Trial by Jury

William Schwenck Gilbert 1836 – 1911



SCENE - A Court of Justice, Barristers, Attorney, and Jurymen


  Hark, the hour of ten is sounding:
  Hearts with anxious fears are bounding,
  Hall of Justice, crowds surrounding,
  Breathing hope and fear--
  For to-day in this arena,
  Summoned by a stern subpoena,
  Edwin, sued by Angelina,
  Shortly will appear.

Enter Usher


  Now, Jurymen, hear my advice--
  All kinds of vulgar prejudice
  I pray you set aside:
  With stern, judicial frame of mind
  From bias free of every kind,
  This trial must be tried.


  From bias free of every kind,
  This trial must be tried.

[During Chorus, Usher sings fortissimo, "Silence in Court!"]

USHER Oh, listen to the plaintiff's case:
  Observe the features of her face--
  The broken-hearted bride.
  Condole with her distress of mind:
  From bias free of every kind,
  This trial must be tried!

CHORUS From bias free, etc.

USHER And when, amid the plaintiff's shrieks,
  The ruffianly defendant speaks--
  Upon the other side;
  What he may say you needn't mind---
  From bias free of every kind,
  This trial must be tried!

CHORUS From bias free, etc.

Enter Defendant


  Is this the court of the Exchequer?
ALL. It is!
DEFENDANT (aside) Be firm, be firm, my pecker,
  Your evil star's in the ascendant!
ALL. Who are you?
DEFENDANT. I'm the Defendant.

  CHORUS OF JURYMEN (shaking their fists)

  Monster, dread our damages.
  We're the jury!
  Dread our fury!

DEFENDANT Hear me, hear me, if you please,
  These are very strange proceedings--
  For permit me to remark
  On the merits of my pleadings,
  You're at present in the dark.

[Defendant beckons to Jurymen--they leave the box and gather around
  him as they sing the following:

  That's a very true remark--
  On the merits of his pleadings
  We're at present in the dark!
  Ha! ha!--ha! ha!


  When first my old, old love I knew,
  My bosom welled with joy;
  My riches at her feet I threw--
  I was a love-sick boy!
  No terms seemed too extravagant
  Upon her to employ--
  I used to mope, and sigh, and pant,
  Just like a love-sick boy!
  Tink-a-tank! Tink-a-tank!

  But joy incessant palls the sense;
  And love, unchanged, will cloy,
  And she became a bore intense
  Unto her love-sick boy!
  With fitful glimmer burnt my flame,
  And I grew cold and coy,
  At last, one morning, I became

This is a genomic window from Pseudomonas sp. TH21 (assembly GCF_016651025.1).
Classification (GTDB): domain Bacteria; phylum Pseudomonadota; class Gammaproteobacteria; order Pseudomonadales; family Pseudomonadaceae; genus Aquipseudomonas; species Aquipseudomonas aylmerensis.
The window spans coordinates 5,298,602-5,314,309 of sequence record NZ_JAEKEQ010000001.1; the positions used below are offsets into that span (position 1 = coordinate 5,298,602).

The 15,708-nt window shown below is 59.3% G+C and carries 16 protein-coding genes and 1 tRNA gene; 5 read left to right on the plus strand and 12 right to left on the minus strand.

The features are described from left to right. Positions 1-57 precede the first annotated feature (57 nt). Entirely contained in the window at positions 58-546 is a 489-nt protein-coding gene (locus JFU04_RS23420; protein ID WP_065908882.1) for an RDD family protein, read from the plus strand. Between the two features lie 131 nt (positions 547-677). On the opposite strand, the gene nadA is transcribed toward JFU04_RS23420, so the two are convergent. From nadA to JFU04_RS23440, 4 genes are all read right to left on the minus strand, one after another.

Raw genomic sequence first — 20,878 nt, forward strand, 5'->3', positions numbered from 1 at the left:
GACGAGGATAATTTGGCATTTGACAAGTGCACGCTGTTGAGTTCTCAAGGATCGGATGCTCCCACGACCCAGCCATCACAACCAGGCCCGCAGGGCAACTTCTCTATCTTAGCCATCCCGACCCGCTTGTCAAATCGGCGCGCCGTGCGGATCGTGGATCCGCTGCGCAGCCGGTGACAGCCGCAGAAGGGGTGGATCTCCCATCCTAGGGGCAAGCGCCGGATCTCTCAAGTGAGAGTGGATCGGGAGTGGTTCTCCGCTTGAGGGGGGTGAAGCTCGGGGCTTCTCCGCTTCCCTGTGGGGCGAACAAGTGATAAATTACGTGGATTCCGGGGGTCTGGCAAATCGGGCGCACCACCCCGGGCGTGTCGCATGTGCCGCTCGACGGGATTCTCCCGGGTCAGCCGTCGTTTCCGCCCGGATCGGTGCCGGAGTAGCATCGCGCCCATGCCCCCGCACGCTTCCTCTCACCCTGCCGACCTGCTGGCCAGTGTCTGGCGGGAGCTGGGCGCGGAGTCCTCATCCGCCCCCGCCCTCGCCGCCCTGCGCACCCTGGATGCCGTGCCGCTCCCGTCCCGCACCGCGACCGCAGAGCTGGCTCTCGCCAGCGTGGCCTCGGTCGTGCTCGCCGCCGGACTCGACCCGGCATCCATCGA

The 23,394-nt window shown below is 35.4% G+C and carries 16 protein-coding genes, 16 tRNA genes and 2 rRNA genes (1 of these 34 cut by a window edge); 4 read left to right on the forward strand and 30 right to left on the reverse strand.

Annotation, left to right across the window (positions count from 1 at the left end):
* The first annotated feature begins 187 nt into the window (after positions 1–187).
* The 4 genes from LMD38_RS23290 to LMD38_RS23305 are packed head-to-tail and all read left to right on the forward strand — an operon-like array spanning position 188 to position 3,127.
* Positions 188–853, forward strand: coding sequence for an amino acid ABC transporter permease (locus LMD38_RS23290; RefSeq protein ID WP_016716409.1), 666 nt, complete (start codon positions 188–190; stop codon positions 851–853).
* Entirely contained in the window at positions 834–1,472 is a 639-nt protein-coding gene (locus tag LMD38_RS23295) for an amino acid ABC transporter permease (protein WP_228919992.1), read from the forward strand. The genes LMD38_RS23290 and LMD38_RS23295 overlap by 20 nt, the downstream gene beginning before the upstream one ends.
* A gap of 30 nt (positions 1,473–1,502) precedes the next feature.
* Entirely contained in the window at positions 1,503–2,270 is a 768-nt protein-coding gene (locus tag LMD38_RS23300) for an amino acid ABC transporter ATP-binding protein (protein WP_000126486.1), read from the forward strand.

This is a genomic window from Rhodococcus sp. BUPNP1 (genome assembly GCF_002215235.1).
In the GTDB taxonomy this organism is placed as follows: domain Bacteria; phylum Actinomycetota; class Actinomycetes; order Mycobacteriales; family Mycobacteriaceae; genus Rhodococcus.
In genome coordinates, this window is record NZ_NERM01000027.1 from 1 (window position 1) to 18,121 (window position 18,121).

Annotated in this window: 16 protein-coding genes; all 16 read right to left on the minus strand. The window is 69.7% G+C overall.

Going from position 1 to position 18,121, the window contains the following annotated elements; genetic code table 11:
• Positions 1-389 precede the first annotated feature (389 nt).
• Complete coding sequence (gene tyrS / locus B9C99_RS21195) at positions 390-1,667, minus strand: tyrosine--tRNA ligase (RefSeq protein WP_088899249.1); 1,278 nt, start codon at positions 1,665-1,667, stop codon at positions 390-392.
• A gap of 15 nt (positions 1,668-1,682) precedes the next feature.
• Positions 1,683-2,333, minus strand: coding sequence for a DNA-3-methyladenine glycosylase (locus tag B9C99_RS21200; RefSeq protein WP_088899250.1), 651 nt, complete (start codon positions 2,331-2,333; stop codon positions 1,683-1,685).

Another's love-sick boy.
  Tink-a-tank! Tink-a-tank!

  CHORUS OF JURYMEN (advancing stealthily)

  Oh, I was like that when a lad!
  A shocking young scamp of a rover,
  I behaved like a regular cad;
  But that sort of thing is all over.
  I'm now a respectable chap
  And shine with a virtue resplendent
  And, therefore, I haven't a scrap
  Of sympathy with the defendant!
  He shall treat us with awe,
  If there isn't a flaw,
  Singing so merrily--Trial-la-law!
  Trial-la-law! Trial-la-law!
  Singing so merrily--Trial-la-law!

  [They enter the Jury-box.]

  RECIT--USHER (on Bench)

  Silence in Court, and all attention lend.
  Behold your Judge! In due submission bend!

Enter Judge on Bench


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Submitted on May 13, 2011


William Schwenck Gilbert

Sir William Schwenck Gilbert was an English dramatist librettist poet and illustrator best known for his fourteen comic operas produced in collaboration with the composer Sir Arthur Sullivan of which the most famous include HMS Pinafore The Pirates of Penzance and one of the most frequently performed works in the history of musical theatre The Mikado These as well as most of their other Savoy operas continue to be performed regularly throughout the English-speaking world and beyond by opera companies repertory companies schools and community theatre groups Lines from these works have become part of the English language such as short sharp shock What never Well hardly ever and Let the punishment fit the crime Gilbert also wrote the Bab Ballads an extensive collection of light verse accompanied by his own comical drawings His creative output included over 75 plays and libretti numerous stories poems lyrics and various other comic and serious pieces His plays and realistic style of stage direction inspired other dramatists including Oscar Wilde and George Bernard Shaw According to The Cambridge History of English and American Literature Gilberts lyrical facility and his mastery of metre raised the poetical quality of comic opera to a position that it had never reached before and has not reached since Source - Wikipedia more…

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